Academic Reading 23 - Passage 1
Chinese Stretch to Catch up with Teenage Model
THE young in China are going to desperate lengths to add extra inches to their height in pursuit of celebrity and wealth. They are being urged on by a government shamed by the news that, for the first time in history, the Japanese now stand taller than the Chinese. There is constant pressure on Chinese adolescents to think tall. The government is encouraging them to drink milk as a way of promoting growth, while magazines and television are replete with the images of lanky supermodels and basketball stars.
One of the greatest influences has been the astonishing success of Huang Xinye, a 14-year-old schoolgirl from a fishing village in southern China. She was whisked away by talent scouts for a modelling contest late last year. Until then, her 6ft 1in frame had marked her out as a gawky also-ran in the school playground. Having won the contest, Huang was spotted by the international modelling agency Elite and flown to Europe. The news of her glamorous new life and the £12,000 that she won in the modelling contest has inspired thousands to attempt to follow in her footsteps - even if they don't have her natural advantages.
Teenagers are inundating hospitals that claim to be able to enhance their height with requests for leg-lengthening operations. Xia Hetao, a doctor whose clinics perform the operation said: "I have received many letters from people saying that, because they were born short, they have suffered and are looking for some solace."
If they are accepted on Xia's waiting list, the aspiring patients are guaranteed only more pain in the short run. Xia slices the thigh bone in half and inserts a steel rod supported by a metal frame on the outside of the bone. The patient cranks the mechanism wider every day, forcing the leg to grow longer. Most can stand the pain only for the month that it takes to stretch an inch, but others persist. The record is held by a young man who gained 6.5 inches. Last year, The Telegraph highlighted the case of the British girl, Emma Richards, 16, from Wadebridge, Cornwall, who underwent a series of leg-lengthening operations to gain an extra five inches so that she could become an air stewardess.
Even in successful cases in China, the lengthening and attendant physiotherapy and rehabilitation lasts months. Frequently, however, the result is disastrous - the bone never sets properly, but constantly breaks, eventually turning the patient into an invalid.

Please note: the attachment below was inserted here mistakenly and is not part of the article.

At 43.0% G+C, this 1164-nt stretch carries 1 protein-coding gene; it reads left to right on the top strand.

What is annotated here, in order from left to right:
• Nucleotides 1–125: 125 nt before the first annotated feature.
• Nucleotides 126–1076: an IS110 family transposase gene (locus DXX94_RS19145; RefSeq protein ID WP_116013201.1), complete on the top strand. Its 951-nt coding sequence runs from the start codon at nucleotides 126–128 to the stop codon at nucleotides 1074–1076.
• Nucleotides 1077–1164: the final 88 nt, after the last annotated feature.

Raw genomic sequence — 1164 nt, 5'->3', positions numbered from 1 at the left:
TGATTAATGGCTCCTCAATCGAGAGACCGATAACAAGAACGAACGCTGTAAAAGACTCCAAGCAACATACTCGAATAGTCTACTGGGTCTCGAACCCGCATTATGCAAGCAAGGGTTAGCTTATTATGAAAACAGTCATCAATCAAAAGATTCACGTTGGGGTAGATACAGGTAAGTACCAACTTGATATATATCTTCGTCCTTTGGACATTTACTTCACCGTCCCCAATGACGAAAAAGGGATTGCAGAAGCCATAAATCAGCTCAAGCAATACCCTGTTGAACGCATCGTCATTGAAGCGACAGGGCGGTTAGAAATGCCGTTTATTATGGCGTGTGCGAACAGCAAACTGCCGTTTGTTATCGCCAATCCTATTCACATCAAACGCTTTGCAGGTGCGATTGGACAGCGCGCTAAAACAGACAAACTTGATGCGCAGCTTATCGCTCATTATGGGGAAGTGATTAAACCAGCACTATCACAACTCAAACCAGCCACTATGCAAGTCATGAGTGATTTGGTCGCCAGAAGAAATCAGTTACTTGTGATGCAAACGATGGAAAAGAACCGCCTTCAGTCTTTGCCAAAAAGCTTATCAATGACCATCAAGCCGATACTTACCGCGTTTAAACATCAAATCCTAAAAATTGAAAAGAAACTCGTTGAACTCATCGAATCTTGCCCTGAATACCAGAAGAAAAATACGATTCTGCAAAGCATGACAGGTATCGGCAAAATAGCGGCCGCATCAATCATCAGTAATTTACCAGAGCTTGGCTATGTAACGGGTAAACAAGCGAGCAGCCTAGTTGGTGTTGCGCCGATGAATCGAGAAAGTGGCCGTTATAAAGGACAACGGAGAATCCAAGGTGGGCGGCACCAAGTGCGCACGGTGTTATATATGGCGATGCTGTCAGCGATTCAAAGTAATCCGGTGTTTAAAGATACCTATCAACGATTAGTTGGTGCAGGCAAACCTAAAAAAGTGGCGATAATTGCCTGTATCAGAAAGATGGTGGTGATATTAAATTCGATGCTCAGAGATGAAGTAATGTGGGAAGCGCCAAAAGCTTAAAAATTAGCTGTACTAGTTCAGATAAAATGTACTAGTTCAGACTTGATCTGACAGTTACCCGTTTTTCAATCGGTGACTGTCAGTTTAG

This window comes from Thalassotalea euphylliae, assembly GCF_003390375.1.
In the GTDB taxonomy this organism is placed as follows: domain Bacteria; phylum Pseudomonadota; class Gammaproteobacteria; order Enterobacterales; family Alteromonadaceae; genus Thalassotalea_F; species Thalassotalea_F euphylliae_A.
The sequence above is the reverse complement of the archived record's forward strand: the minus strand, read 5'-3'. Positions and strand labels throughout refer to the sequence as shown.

Those who either cannot afford the equivalent of the £2,000 that the doctor charges or are unwilling to suffer the pain that it entails can take advantage of scores of products that claim to boost growth - ranging from the absurd to the downright dangerous. In department stores throughout the country, salesmen entice shoppers to try the Wanlijian shoe pad, a magnetic insole that claims to stimulate pressure points in the foot, triggering the release of a natural growth hormone.
White-coated salesmen on the same shopping floors tout a vast array of lotions and pills for enhancing growth, such as "Increasing Brains and Stature" tablets, which contain a double boost for the anxious consumer. Manufacturers of such products claim that sales are booming, thanks in large part to the emergence of towering young role models such as Huang Xinye.
Zhang Mei is one of the many who want to look like Huang. She says cosmetic surgery will create undreamt-of opportunities for her. She and her friends swap tales of operations to lengthen their legs, enlarge their breasts, reduce their thighs, straighten their noses and tuck their eyelids. She said: "A nice body is the passport through the door leading to our dream life."
Teenage boys have their own giant heroes, in the form of a trio of basketball players known as the "Walking Great Wall". The average height of Yao Ming, Wang Zhizhi and Menk Bateer is 7 ft 6 in. At last year's Olympic Games, they towered over rivals from Scandinavia and confidently looked the American Dream Team straight in the eye. Since then, China's growing legion of basketball fans has been proudly confident that a Chinese player will one day establish the country as a great force in the sport.
For centuries, the Chinese have derisively referred to the Japanese as "dwarfs", which is why the news that the average Chinese person is now smaller than his Japanese counterpart caused such official consternation. The explanation is undoubtedly the better nutrition enjoyed by recent generations of Japanese, which is why Beijing has made it compulsory for every schoolchild from nursery school upwards to drink a quarter-pint of milk every day. Officials believe that the reason for China's physical shortfall is the fact that Japanese children drink 18 times as much milk a year as Chinese infants. However, the order to drink milk is not popular with children, most of whom (as with the majority of Chinese) are lactose-intolerant and, therefore, have difficulty digesting the natural sugars in milk. It has been accepted by all, however, as a necessary evil if modern Chinese people are to achieve the greater goal of a taller nation.
Height and beauty, though, are not always enough, as Huang Xinye is discovering. "When I have enough money, I will buy a place in Beijing for my family," she said as she boarded a plane for Geneva late last year. Sadly, her parents are still in their fishing village as Huang is struggling to make her name on the international modelling circuit.
By DAMIEN MCELROY, The Daily Telegraph | April 10, 2001